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Monday, May 16, 2005 > Malaysia, Indonesia, Singapore to meet over Malacca Strait security

Description of Selected NewsMalaysia, Indonesia, Singapore to meet over Malacca Strait security

KUALA LUMPUR (AFP) -- The foreign ministers of Malaysia, Indonesia and Singapore will meet in June to map new strategies to guard ships against piracy in the busy Malacca Strait, Foreign Minister Syed Hamid Albar said.

Malaysia's Syed Hamid said the three littoral states would also discuss the controversial issue of mercenaries hired by seafarers to provide armed escorts.

"We do not want such private escort services to continue. If every ship starts carrying weapons, it can lead to an uncontrollable situation which is very dangerous," he was quoted as saying by the Bernama news agency Saturday.

Malaysia and Indonesia had objected to the presence of private armed escort ships in the narrow waterway.

Syed Hamid said the meeting would be held on Indonesia's Batam island.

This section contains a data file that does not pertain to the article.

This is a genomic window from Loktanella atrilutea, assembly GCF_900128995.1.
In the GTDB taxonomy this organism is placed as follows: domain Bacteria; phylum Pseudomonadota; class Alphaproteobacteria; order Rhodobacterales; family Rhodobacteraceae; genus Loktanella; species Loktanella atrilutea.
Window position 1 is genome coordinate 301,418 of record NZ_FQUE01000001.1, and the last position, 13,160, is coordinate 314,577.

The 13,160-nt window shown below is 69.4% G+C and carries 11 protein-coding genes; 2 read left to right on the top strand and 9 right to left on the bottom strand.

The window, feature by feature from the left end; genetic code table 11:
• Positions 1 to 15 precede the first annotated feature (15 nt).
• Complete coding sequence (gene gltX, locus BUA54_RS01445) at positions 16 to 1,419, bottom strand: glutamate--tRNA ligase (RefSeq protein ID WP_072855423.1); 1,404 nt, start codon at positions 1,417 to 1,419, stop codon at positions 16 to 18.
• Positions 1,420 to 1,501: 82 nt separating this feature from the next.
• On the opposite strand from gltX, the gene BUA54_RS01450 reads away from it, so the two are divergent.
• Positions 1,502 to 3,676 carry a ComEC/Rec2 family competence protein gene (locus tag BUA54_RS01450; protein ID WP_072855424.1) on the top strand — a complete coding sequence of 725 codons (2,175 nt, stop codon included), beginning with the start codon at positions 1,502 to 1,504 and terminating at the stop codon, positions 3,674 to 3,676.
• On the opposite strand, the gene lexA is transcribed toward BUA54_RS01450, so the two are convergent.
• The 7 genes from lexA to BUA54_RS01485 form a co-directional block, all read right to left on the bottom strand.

Malaysia said Saturday would launch its new maritime agency established to fight piracy, illegal fishing and environmental pollution in November.

The country has recently come under pressure from the United States and Japan to beef up security in the Malacca Strait after a spate of recent pirate attacks.

The narrow 960-kilometre-long (600-mile) strait, bordered by Malaysia, Singapore and Indonesia, is one of the world's busiest shipping lanes.

The strait is used by about 50,000 ships a year carrying a third of world trade and half its oil supplies. The attacks have led to concerns the waterway and adjoining Singapore Strait are also vulnerable to terrorists.

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